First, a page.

Developer Brace Yourself Games has knocked this one out of the park, making something that feels like a perfect follow up to their wonderful Crypt of the Necromancer, but also manages to perfectly capture the magic innate to a full, first-party The Legend of Zelda title.
For fans of Lovecraftian horror, The Sinking City is filled with... fishy details and lore that is used to enrich the world that Frogwares has created. Private Investigator Charles Reed must voyage through the deepest and most disturbing parts of his mind, as well as Oakmont itself, to find a way to rid the town residents of their visions. Doing what he does best, Reed must investigate and solve crimes while battling the horrors that jump out from the dark. While it lacks a bit of polish, The Sinking City is an otherwise weird and mind-bending journey, bundled with all the ingredients for a great experience.
LOVE is a simple but fun game, with simple but relatively nice, ultra-retro visuals, a neat, yet simple respawn mechanic, and a decent replay value due to its simple score-chasing mindset, and its equally simple level editor. Simply put: it's ok… and that's all there is to say about it.
If Super Smash Bros. Ultimate is the celebration of all things Nintendo, Super Mario Maker 2 is the ultimate celebration of all things Mario! The original Wii U game expanded on what was possible in a Mario course, but the follow-up elevates the experience with true sequel status. A comprehensive mission-driven campaign, boundless tools and tiles and additional themes serve up a tonne of potential for creators! Super Mario Maker 2 offers a canvas to create a truly authentic Super Mario Bros. experience - Press start, the flagpole awaits!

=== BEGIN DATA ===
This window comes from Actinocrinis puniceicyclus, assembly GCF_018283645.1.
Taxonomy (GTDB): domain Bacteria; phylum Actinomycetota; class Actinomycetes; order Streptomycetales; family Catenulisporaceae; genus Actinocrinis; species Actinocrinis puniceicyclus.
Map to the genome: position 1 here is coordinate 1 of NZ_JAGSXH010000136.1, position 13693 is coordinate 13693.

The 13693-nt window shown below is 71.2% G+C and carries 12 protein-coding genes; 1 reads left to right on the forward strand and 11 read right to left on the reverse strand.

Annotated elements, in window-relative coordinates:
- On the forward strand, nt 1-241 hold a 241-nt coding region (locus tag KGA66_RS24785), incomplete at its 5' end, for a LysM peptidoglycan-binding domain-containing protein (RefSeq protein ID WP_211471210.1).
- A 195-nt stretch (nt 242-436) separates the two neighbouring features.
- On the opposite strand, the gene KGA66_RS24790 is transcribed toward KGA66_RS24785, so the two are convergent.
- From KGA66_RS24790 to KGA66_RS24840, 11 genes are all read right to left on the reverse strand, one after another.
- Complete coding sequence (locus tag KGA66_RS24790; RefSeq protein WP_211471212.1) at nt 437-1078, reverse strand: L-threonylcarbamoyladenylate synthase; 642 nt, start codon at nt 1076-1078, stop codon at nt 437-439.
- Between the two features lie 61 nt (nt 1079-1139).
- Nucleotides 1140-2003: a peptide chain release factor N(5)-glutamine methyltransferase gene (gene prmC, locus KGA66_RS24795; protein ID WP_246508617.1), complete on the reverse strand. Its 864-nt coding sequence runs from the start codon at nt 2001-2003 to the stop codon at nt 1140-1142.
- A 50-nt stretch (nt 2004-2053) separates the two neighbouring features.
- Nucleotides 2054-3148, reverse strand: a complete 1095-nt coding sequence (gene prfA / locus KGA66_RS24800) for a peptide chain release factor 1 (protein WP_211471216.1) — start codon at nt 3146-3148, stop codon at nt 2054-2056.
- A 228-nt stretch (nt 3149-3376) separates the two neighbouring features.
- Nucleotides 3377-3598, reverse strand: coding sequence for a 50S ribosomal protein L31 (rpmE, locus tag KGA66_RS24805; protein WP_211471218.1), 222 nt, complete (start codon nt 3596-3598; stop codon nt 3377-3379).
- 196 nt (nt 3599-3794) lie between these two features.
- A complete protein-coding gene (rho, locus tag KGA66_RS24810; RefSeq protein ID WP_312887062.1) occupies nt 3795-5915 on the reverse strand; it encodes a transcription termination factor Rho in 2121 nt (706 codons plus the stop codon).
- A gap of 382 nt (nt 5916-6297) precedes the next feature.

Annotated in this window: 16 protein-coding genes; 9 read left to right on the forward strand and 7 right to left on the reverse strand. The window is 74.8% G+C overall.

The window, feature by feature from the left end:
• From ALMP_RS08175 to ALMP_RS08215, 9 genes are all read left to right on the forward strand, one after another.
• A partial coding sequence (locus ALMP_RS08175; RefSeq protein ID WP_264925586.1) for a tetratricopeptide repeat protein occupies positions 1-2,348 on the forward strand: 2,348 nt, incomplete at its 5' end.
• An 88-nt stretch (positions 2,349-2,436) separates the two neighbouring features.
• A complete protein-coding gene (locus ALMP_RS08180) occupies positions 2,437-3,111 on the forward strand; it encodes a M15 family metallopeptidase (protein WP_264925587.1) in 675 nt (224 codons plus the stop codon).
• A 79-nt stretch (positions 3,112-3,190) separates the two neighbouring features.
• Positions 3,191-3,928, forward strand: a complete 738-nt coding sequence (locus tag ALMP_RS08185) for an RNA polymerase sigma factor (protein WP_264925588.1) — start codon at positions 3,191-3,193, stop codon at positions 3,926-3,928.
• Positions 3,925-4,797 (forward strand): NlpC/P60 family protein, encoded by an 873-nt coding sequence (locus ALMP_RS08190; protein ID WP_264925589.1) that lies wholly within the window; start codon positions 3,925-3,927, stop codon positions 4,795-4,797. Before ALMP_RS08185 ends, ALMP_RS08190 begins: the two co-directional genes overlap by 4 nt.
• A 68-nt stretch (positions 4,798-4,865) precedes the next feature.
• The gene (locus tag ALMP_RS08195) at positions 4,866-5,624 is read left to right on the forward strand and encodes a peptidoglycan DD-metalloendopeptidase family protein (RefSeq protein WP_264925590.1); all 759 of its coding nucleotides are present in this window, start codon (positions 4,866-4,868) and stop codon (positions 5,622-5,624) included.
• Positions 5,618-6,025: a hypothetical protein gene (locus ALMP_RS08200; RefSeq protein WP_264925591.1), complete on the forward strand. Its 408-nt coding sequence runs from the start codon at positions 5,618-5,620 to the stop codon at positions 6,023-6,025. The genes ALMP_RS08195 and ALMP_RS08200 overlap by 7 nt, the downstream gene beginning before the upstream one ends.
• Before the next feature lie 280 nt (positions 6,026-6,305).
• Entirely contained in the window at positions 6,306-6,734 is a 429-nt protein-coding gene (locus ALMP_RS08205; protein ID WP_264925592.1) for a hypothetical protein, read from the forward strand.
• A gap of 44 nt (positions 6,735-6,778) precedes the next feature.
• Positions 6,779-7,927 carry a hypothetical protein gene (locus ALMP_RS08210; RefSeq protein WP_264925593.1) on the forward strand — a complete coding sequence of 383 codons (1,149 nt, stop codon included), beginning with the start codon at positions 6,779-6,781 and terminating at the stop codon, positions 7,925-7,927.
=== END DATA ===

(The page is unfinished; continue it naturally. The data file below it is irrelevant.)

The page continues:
Want to play an old-school action/exploration game the likes of Castlevania: Symphony of the Night? Well, you can't get more old-school, or more... Symphony of the Night than Bloodstained: Ritual of the Night. This offers a vast castle to explore, full of monsters to slay, and with lots of ways to slay them, be it the many weapons that your Shardbinder can use, or the demonic powers that she can absorb. If you are in need for something that's NOT an exact copy of late '90s metroidvanias, though, better look elsewhere.
This is the type of game that should be an automatic hit for RPG players, but there is something missing in the complete package. The graphics are good, and typical genre staples are present, but ultimately it gets lost in itself. Overall this is a solid title, but in the end it lacks heart. It does everything averagely, and nothing especially rises above, or provides anything unique - unfortunate, as its ingredients definitely lend itself to what might have been a really great game.
For fans of NISA/NIS games in general, this is a complete let-down. None of the systems work well or are even that interesting. The story is bland, the combat unnecessarily complex and unfulfilling, and the lack of conventional progression against scaling difficulty results in an experience infuriating all the way around. Nearly everything is far more complex than it needs to be, from issuing battle commands, to simply trying to know what is being equipped or what effect is has. If one had to choose between one word to describe the whole experience this would be a battle between 'frustrating' and 'disappointing.'